SNF is currently stored in a country’s central interim storage or on-site storage at nuclear reactors, either in wet or dry storage. To date, there are 293 SNF sites located in 39 countries.3Although there are 53 countries with nuclear reactors, there are 39 countries reporting their SNF storage sites in the national reports for the IAEA 6th Joint Convention on the Safety of Spent Fuel Management and on the Safety of Radioactive Waste Management, 2018. Of these, there are 6 countries (France, Germany, Hungary, Sweden, Switzerland, Ukraine) that have operational central storage facilities. As efforts towards finding long-term solutions for isolation and permanent disposal of SNF continue around the world, a global picture of the current status of SNF distribution provides context for spent fuel management strategies.
Since 1960, countries’ SNF inventories have fluctuated due to the numbers of reactors going on-line and off-line. But the trajectory is clear. Understanding a trend in the change of SNF over time could help countries determine their long-term strategies for SNF management.
Global Spent Nuclear Fuel Tracker (1960-2050)
SNF in Tonnes of Heavy Metal (tHM)
How spent fuel is managed, and the types of nuclear reactors used by a country can affect how rapidly the amount of spent fuel in storage increases. For example, Russia, France, UK, and Japan partially reprocess their civilian spent fuel, extracting uranium and plutonium from it for reuse, and leaving less in storage. Others, such as Canada, Finland, and Sweden, have chosen to store spent fuel since it was produced. The amount of SNF also depends on the types of nuclear reactors. Canada has pressurized heavy-water reactors (CANDU reactors) that produce more spent fuel than other types due to a low burn-up rate.
As efforts towards finding long-term solutions for isolation and permanent disposal of SNF continue around the world, a global picture of the current status of SNF distribution provides context for spent fuel management strategies.
Country Fact Sheets:
Where is nuclear fuel stored today?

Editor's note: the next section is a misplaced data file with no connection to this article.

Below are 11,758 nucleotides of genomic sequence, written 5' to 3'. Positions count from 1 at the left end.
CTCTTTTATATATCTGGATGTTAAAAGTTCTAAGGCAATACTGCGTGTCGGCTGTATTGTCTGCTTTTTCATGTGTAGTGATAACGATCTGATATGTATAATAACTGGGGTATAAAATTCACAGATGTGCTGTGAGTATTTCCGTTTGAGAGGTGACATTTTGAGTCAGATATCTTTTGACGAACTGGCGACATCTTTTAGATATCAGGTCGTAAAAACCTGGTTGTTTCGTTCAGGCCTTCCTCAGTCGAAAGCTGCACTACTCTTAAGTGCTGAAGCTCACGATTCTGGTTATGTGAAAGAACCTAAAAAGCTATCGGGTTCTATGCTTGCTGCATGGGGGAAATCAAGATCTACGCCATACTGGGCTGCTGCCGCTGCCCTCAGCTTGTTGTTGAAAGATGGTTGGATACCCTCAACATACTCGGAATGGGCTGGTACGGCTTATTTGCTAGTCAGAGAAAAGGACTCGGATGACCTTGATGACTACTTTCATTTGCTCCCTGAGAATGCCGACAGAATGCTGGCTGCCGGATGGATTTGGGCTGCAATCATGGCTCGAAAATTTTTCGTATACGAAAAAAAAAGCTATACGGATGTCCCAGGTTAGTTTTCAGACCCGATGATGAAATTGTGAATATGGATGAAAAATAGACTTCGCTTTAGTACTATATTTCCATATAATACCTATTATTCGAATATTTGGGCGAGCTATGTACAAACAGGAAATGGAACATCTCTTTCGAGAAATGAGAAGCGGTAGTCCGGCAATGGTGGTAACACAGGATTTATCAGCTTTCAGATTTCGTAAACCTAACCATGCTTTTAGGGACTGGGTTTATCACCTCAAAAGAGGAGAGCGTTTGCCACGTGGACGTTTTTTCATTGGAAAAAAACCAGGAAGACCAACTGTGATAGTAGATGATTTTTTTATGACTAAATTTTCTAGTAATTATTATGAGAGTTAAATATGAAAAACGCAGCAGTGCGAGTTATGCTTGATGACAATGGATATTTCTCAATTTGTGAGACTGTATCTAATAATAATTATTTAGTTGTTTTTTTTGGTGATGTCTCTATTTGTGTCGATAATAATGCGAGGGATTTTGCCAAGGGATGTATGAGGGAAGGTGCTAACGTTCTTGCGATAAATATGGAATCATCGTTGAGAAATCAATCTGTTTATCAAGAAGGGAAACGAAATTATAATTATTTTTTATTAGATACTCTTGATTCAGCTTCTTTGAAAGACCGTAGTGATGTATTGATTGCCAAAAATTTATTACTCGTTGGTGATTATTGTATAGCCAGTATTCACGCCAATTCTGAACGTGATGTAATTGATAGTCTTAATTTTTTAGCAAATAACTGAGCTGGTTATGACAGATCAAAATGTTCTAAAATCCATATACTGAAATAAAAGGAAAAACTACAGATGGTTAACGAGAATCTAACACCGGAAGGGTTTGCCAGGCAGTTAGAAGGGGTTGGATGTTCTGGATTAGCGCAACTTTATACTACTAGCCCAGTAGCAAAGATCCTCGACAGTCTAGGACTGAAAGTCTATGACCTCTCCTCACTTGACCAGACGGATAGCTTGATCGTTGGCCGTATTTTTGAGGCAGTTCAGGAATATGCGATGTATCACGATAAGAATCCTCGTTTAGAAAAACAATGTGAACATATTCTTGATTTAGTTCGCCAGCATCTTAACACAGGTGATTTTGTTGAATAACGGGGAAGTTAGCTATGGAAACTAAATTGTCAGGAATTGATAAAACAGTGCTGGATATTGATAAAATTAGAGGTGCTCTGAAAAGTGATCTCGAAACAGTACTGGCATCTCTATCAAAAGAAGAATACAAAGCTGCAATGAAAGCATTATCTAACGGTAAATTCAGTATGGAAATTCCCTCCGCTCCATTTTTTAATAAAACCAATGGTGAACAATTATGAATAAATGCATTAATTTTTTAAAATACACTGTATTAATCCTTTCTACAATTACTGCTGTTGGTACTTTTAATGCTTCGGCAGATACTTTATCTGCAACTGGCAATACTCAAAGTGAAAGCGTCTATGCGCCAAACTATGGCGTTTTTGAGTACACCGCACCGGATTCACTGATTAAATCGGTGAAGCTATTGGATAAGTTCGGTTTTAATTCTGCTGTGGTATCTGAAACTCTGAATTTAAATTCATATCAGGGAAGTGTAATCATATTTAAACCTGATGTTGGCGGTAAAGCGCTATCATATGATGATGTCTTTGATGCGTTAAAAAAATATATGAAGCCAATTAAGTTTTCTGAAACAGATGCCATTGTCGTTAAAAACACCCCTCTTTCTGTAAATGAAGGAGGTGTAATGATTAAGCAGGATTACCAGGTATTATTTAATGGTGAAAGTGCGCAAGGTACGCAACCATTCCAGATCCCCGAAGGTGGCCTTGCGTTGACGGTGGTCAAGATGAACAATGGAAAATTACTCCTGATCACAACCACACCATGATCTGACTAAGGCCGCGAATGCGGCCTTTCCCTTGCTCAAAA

To move around the interactive map, refer to the tools in the top left corner. Zoom in for a closer look at the SNF sites and hover over a site point or region for more information.
This map shows the spread of relevant facilities in 17 countries around the world and visualizes the concentration of SNF inventories in subnational regions of interest. By displaying SNF inventory in subnational regions rather than at specific facilities or in countries as a whole, it provides a more useful look at how SNF is concentrated in larger areas and distributed within countries. The degree of subnational regional division differs between some countries to account for the wide range of inventory masses present in the selected countries. Divisions are also dependent on the specific pre-set country divisions available in the Tableau visualization tool. Tableau’s mapping function offers the ability to group predefined geographical areas into regions of interest and present the regional SNF information by color shading. Based on these specifications, the U.S. is broken into regions (West, Central, East, South) rather than states because not every state has SNF, and facilities are less clustered in the West and Central areas. Canada is divided regionally with the exception of Ontario, in part due to the large inventory in Ontario, which houses the majority of Canadian reactors and is the focus for disposal efforts. The Western and Northern Canada region houses research reactor SNF, while SNF in Quebec and Eastern Canada is from operational and decommissioned reactors.
The SNF regions, therefore, are intended to harmonize different geographical boundaries while maintaining easy visualization of wide-ranging SNF inventories in our selected countries. This approach synthesizes different methods of national reporting while maintaining a degree of sensitivity around the data national authorities provide.
Knowing the relative distribution of nuclear facilities and SNF could assist countries’ regulatory bodies and the IAEA in planning verification activities and developing a holistic approach for permanent storage and final disposal of SNF. This might also help foster international collaborations for those countries that share the same interest in long-term SNF solutions.
Deep Geological Repository Designs/Concepts